Bad Teeth – Good Whiskey – No Girls

Contributor: John Laneri

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Webster Nightingale trudged on, feeling another gust of winter wind blow against his neck. He needed sustenance – anything to warm the fibers deep within his being.

The storm raging about him was a severe blast, one reminiscent of the blizzard of 1887 when the Brazos froze from bank to bank. Now, only a few years later, he, along with most of the people in Neverton, a small town on the cattle trail to Fort Worth, were indeed feeling its fury.

Grumbling, he lifted his collar, determined to make his way to Aunt Jillie’s Boarding House, the finest establishment in North Texas. Near the town square, he looked up and spotted Roscoe Sayers standing in front of his newspaper office leaning against a post. Curious, he turned in Roscoe’s direction and made his way across the street.

“Mighty cold morning,” he said, when he reached the boardwalk.

Roscoe looked his way, his eyes lifting weakly. “I’ve been standing here since dawn, hoping the cold air might give me some relief.”

Webster spoke out, his voice bellowing against the wind. “I thought you promised the Good Lord that you’d stay away from Mexican beans. Most folks consider ‘em powerful enough to prime cannons.”

“It’s not the beans. It’s my tooth,” Roscoe replied, as he turned away from another gust of wind.

Webster scratched at his whiskers and reached for a back pocket, his eyes settling on Roscoe’s bulging jaw. “I remember one year when I was workin’ cattle on the high plains in the Panhandle....”

“I don’t need another of your long-winded stories. My tooth hurts too much to listen.”

“I wasn’t talkin’ to your tooth.

“Maybe so, but, my tooth has ears. It hears you just the same, and it says, talk softer ‘cause it feels the words.”

Webster took a draw from his flask. “You may be right, but like I was sayin’, a good drink of whiskey works magic for easing tooth pain. There’s no a finer remedy known to man.”

“My little lady frowns on whiskey -- claims it’s the fastest way to get possessed by the devil.”

Webster lifted the flask and downed a shot, smacking his lips. “But, it’s a mighty fine way to get possessed, leads to all kinds of interesting possibilities.”

“Like what?” Roscoe asked.

“Like getting acquainted with one of those pretty young girls over at Aunt Jillie’s Boarding House. There’s a world of pleasure waitin’ at her establishment.”

Turning away from another flurry of snow, Roscoe replied, “I don’t step around. And besides, it’s too cold.”

Webster did a double take and looked directly into Roscoe’s eyes. “It’s never too cold for a good tossing. As a newspaperman, you should know that. A little lovin’ keeps the world warm when the snows ‘a falling… might help your tooth too.”

Roscoe lifted an eyebrow. “Fooling around with young girls won’t help my tooth.”

“Maybe so, but they did me some good when my rheumatism was acting up.”

Roscoe cocked his head in Webster's direction, his eyes brightening. “As I recall, you were laid up in bed for quite a spell.”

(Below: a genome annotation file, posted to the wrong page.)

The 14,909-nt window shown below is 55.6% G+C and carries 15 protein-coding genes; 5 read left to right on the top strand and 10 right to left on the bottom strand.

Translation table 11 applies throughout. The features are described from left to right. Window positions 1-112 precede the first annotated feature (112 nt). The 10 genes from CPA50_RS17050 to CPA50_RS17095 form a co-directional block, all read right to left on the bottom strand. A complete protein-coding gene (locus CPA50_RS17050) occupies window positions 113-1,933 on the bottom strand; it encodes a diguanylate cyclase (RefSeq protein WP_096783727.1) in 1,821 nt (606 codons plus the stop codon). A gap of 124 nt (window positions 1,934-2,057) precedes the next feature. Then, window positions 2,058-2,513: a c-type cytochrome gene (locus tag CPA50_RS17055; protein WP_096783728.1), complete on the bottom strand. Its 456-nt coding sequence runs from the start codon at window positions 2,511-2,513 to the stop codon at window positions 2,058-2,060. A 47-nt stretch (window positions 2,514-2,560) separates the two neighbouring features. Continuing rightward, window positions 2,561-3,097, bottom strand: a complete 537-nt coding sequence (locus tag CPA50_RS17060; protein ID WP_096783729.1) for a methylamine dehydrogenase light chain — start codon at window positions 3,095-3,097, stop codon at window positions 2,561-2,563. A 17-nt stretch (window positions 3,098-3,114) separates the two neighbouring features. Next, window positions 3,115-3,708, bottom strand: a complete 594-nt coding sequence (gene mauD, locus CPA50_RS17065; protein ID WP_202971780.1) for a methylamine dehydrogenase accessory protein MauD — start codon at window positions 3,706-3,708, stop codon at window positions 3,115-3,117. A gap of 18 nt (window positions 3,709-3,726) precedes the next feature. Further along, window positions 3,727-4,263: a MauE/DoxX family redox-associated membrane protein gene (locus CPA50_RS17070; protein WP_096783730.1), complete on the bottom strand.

“I was until I visited Aunt Jillie’s and met a cute, little filly with flame red hair. Afterward, I came out feeling like a new man. Yes sir, a good tossing has a remarkable way of curing most maladies.”

Webster handed the flask to Roscoe. “Take a couple of swigs. Then we’ll head over to her place and get out of the cold. The girls are always happy to have visitors.”

Hesitantly, Roscoe took the flask in his hands and turned a portion, his face contorting in various directions. “Your whiskey tastes terrible.”

“Take another shot. It might do you some good.”

Roscoe again tipped the flask and took a healthy pull. “You’re right, it does make my tooth feel better.”

Webster chuckled. “After a while, it makes the girls look pretty too.”

For some time, they passed the flask back and forth while they continued to discuss Aunt Jillie and her girls at the boarding house. Finally, the sound of groaning caused Webster to lower his flask and glance in Roscoe’s direction.

Seconds later, Roscoe pitched forward and bounced off a hitching post, his face plowing into the snow.

Hurrying to his side, Webster helped him to his feet. “You needn’t be in such a hurry. Most of the girls sleep ‘til noon.”

“I wasn’t headed to the boarding house. I was trying to lean against a post and rest my tooth. I so happened to miss the post.”

Webster downed another shot while he watched Roscoe stagger about with his fingers in his mouth. “Is something bothering you? It looks to me like you’re trying to eat your fingers.”

“I got it... Look here,” Roscoe said, as he shoved a hand at Webster's face. “My tooth came out when I fell in the street.”

Webster lowered the flask. “By golly, that does look like a tooth. Now, I’m disappointed.”

“Why are you disappointed? I’m cured. The Good Lord saved me from going to the boarding house and sinning.”

Webster grunted. “He only saved you from suffering a toothache. I’m confident He expected us to walk over to Aunt Jillie’s and spend some time with the girls.”

“But, I made the right choice. You can still go to the boarding house. No one’s stopping you.”

“I would,” Webster replied, as he stumbled into a snowdrift. “The problem is, I’m too drunk to walk by myself.”

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John is a native born Texan living near Houston. His writing focuses on short stories and flash. Publications to his credit can be found on the internet and in several print edition periodicals.
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